|Baricitinib-induced inhibition of JAKs 1 and 2, down-modulates the intracellular signalling that is induced by multiple proinflammatory cytokines, including IL-6 and IL-23 that are elevated in patients with autoimmune diseases. This action evokes an improvement in clinical measures of autoinflammatory diseases.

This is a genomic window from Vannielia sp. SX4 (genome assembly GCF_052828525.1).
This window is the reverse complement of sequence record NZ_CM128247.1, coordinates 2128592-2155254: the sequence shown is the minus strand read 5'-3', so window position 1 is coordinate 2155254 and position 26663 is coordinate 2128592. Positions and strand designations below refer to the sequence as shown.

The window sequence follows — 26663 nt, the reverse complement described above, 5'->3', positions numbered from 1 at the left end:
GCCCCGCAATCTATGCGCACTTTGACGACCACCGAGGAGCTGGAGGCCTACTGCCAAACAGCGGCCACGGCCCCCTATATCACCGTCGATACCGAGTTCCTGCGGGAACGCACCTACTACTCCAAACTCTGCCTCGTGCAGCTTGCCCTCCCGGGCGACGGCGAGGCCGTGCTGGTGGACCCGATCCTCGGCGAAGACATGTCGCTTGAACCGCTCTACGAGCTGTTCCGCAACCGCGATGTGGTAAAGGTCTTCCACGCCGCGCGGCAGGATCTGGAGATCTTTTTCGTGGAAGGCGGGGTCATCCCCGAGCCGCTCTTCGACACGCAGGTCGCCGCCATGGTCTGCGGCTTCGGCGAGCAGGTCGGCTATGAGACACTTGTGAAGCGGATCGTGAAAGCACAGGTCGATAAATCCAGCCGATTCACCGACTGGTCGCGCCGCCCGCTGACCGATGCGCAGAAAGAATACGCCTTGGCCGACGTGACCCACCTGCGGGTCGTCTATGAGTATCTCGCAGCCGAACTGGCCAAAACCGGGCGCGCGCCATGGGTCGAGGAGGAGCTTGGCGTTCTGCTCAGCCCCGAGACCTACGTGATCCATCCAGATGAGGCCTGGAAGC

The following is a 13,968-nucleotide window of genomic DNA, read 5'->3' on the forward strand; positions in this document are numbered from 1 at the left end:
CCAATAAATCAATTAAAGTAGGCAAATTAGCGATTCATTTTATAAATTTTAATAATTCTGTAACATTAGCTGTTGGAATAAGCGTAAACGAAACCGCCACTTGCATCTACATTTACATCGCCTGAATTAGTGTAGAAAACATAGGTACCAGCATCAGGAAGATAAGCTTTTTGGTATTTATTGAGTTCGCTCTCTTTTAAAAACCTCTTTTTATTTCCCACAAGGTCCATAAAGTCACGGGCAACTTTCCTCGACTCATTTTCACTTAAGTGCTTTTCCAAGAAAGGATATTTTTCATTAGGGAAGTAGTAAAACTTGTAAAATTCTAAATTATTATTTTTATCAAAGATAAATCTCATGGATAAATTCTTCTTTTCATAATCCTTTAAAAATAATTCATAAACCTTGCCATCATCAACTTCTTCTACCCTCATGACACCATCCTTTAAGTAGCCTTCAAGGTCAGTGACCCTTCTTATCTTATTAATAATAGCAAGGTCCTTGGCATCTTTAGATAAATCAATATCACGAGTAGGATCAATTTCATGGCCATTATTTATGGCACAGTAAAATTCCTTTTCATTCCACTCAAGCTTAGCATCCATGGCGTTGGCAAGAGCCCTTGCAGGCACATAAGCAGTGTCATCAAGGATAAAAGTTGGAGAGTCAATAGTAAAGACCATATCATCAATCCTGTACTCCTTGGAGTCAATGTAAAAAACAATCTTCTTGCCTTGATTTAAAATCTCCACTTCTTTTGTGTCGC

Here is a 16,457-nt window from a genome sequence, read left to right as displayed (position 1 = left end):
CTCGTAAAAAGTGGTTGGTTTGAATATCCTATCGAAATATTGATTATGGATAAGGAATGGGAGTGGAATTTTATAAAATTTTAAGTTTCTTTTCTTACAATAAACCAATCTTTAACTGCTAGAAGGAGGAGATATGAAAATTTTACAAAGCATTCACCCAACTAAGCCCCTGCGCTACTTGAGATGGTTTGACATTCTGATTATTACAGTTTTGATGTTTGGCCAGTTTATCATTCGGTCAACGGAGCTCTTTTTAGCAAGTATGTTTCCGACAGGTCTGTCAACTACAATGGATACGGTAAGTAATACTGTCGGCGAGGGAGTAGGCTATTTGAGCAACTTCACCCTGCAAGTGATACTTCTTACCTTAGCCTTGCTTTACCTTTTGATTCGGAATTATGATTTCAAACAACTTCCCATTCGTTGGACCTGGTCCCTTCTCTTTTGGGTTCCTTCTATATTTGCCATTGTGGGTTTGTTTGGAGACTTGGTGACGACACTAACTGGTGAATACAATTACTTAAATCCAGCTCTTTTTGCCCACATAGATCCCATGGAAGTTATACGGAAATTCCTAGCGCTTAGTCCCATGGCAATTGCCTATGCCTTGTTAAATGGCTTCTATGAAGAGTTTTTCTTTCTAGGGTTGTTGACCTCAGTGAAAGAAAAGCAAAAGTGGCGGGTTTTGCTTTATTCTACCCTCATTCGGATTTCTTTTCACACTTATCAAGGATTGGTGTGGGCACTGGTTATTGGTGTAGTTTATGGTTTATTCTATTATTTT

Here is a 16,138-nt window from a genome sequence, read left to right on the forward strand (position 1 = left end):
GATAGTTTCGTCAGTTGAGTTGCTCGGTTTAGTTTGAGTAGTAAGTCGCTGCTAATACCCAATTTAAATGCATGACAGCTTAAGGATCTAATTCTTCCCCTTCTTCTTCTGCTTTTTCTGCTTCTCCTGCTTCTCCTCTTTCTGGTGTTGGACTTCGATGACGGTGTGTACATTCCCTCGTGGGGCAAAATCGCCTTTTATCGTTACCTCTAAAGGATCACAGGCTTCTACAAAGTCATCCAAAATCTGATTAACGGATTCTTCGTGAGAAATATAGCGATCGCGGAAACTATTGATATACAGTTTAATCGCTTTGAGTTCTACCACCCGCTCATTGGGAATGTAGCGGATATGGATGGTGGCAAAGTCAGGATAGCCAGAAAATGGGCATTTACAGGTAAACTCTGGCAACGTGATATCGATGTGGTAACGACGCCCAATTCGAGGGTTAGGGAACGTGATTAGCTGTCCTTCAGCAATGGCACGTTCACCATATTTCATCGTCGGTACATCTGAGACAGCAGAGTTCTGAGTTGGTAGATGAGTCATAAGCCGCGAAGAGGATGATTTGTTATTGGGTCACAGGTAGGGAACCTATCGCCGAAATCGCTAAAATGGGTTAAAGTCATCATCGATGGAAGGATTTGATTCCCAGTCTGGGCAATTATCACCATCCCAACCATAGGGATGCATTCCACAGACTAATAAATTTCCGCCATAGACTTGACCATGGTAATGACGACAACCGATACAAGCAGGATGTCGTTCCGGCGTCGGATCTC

Unfortunately, baricitinib causes adverse events (thrombosis and elevated platelet counts) that don't appear to be common to other JAK inhibitors that are in development, for example the JAK1-selective inhibitors upadacitinib and filgotinib, which suggests that inhibition of JAK2 may be the culprit. Note that as immunosuppressants, all currently marketed JAK inhibitor class drugs (ruxolitinib and tofacitinib for human treatment) pose the risk of serious side-effects, such as increased risk of serious infection or malignancy. This risk is exemplified by the boxed warning on the package insert for Pfizer's JAK3-selective inhibitor tofacitinib (Xeljanz®).